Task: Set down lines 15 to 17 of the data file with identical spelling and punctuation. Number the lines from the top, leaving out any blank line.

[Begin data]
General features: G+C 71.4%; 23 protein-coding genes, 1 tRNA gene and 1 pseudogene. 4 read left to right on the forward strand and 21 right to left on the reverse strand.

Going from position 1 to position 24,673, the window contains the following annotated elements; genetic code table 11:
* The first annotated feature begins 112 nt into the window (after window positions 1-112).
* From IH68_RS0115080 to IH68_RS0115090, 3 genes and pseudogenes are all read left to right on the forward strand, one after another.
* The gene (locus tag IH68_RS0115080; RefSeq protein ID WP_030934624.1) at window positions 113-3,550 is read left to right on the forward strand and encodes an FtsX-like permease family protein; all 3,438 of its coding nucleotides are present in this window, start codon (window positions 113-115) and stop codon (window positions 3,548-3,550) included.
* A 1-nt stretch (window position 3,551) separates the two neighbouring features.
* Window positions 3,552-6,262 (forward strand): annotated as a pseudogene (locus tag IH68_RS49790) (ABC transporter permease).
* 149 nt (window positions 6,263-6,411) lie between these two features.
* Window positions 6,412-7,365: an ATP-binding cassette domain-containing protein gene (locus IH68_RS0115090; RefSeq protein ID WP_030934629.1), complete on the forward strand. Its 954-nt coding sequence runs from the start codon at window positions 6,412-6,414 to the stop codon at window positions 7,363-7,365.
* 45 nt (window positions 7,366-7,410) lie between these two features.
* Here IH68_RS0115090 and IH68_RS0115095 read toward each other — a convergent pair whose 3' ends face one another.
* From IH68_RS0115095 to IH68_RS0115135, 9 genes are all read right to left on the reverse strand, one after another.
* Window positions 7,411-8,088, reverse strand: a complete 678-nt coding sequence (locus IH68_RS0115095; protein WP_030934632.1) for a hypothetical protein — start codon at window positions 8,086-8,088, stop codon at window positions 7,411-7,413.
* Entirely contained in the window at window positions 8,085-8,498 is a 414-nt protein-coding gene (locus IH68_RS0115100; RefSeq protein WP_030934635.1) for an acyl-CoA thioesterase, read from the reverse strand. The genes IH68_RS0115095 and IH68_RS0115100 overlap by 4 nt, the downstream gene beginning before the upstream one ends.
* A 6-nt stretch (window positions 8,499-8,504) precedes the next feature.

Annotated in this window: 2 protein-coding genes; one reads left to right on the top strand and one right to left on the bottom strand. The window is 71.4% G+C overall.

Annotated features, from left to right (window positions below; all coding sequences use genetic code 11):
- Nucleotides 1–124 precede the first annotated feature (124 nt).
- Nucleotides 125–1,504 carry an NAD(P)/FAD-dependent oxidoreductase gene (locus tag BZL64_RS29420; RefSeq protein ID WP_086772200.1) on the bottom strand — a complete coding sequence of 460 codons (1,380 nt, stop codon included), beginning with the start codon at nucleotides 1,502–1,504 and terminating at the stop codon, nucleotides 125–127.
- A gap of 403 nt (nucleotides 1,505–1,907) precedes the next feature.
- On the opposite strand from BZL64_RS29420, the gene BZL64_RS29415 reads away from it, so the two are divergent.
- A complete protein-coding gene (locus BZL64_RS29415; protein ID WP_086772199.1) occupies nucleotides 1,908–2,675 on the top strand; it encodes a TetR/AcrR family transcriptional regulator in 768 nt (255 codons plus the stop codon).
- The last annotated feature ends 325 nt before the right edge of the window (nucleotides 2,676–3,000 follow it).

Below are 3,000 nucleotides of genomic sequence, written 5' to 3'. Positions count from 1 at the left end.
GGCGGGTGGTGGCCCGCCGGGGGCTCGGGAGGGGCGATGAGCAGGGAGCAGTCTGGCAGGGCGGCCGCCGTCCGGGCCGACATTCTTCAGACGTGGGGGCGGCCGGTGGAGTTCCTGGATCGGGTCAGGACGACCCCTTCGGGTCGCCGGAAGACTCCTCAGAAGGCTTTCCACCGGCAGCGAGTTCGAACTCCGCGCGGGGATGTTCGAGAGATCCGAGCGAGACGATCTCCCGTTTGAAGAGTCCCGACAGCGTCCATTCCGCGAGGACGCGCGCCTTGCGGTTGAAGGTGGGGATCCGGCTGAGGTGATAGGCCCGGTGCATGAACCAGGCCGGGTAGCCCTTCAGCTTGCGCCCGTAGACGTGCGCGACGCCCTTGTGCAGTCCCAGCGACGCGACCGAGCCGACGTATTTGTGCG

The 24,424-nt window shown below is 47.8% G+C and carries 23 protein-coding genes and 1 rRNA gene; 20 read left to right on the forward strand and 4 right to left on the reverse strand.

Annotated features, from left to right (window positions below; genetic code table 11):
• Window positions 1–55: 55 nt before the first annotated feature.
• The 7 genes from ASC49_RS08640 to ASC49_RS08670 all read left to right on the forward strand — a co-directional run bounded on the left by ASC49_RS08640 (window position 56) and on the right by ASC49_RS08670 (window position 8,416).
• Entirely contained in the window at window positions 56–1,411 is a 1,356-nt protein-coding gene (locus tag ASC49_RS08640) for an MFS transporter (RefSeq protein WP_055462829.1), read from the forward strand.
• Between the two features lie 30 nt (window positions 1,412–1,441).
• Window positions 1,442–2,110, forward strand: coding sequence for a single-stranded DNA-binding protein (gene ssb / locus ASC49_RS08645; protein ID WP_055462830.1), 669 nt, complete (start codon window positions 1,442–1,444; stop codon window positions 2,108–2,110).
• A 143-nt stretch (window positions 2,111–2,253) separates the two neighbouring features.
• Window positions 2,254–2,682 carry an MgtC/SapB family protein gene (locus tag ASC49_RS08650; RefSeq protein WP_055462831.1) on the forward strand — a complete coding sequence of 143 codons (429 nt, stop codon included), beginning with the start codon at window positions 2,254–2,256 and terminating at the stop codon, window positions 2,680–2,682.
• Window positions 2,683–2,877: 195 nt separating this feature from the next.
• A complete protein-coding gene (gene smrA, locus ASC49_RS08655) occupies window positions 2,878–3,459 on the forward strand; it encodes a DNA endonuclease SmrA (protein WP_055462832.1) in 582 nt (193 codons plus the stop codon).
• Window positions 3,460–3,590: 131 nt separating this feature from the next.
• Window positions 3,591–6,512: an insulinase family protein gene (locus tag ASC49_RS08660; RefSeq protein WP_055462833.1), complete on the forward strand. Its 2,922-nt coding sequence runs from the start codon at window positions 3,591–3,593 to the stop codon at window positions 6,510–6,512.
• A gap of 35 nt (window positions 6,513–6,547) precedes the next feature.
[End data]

* A 6-nt stretch (window positions 8,499-8,504) precedes the next feature.

Annotated in this window: 2 protein-coding genes; one reads left to right on the top strand and one right to left on the bottom strand. The window is 71.4% G+C overall.

Annotated features, from left to right (window positions below; all coding sequences use genetic code 11):